1. The United States will see a level of divisiveness and social discord not seen since the 1960s. Social media echo chambers will reinforce divisions.  To combat this, I encourage everyone to sign up for two publications/blogs they agree with and two they don’t lest they never again hear both sides of an issue. (See map below, coutesy of Ninja Economics, for help in choosing.)  On an optimistic note, per UCSD professor Lane Kenworthy people aren’t getting more polarized, political parties are.

news

  1. Social media companies finally step up and do something about fake news. While per a former Facebook designer, “it turns out that bullshit is highly engaging,” these sites will need to do something to filter, rate, or classify fake news (let alone stopping to recommend it).  Otherwise they will both lose credibility and readership – as well as fail to act in a responsible way commensurate with their information dissemination power.
  1. Gut feel makes a comeback. After a decade of Google-inspired heavily data-driven and A/B-tested management, the new US administration will increasingly be less data-driven and more gut-feel-driven in making decisions.  Riding against both common sense and the big data / analytics / data science trends, people will be increasingly skeptical of purely data-driven decisions and anti-data people will publicize data-driven failures to popularize their arguments.  This “war on data” will build during the year, fueled by Trump, and some of it will spill over into business.  Morale in the Intelligence Community will plummet.
  1. Under a volatile leader, who seems to exhibit all nine of the symptoms of narcissistic personality disorder, we can expect sharp reactions and knee-jerk decisions that rattle markets, drive a high rate of staff turnover in the Executive branch, and fuel an ongoing war with the media.  Whether you like his policies or not, Trump will bring a high level of volatility the country, to business, and to the markets.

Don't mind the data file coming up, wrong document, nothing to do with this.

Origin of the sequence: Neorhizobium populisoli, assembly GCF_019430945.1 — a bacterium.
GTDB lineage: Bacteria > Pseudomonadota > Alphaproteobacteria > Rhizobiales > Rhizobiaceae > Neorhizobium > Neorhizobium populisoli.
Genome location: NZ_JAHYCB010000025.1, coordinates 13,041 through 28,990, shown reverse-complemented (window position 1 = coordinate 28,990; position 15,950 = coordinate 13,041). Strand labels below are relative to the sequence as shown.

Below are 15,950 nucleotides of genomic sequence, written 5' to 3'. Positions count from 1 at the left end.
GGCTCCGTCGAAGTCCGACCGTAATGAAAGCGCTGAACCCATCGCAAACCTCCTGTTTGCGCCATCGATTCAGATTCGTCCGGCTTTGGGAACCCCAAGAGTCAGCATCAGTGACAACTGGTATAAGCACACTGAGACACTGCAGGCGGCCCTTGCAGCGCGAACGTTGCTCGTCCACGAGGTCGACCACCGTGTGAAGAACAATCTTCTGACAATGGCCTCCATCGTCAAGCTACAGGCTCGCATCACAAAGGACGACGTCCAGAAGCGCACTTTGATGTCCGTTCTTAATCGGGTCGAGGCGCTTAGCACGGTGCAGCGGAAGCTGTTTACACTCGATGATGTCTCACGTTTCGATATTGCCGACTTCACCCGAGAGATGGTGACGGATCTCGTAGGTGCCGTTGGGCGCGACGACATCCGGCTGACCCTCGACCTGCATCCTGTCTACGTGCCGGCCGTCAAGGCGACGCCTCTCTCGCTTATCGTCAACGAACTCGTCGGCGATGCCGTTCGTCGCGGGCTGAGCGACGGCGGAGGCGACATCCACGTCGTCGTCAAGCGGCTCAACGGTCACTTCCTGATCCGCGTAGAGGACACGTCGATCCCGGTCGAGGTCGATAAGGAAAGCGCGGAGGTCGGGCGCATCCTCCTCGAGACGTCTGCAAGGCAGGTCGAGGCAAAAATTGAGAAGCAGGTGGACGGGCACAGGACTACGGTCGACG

1. With the new administration’s promises of $1T in infrastructure spending, you can expect interest rates to raise and inflation to accelerate. Providing such a stimulus to already strong economy might well overheat it.  One smart move could be buying a house to lock in historic low interest rates for the next 30 years.  (See my FAQ for disclaimers, including that I am not a financial advisor.)
  1. Huge emphasis on security and privacy. Election-related hacking, including the spearfishing attack on John Podesta’s email, will serve as a major wake-up call to both government and the private sector to get their security act together.  Leaks will fuel major concerns about privacy.  Two-factor authentication using verification codes (e.g., Google Authenticator) will continue to take off as will encrypted communications.  Fear of leaks will also change how people use email and other written electronic communications; more people will follow the sage advice in this quip:

Dance like no one’s watching; E-mail like it will be read in a deposition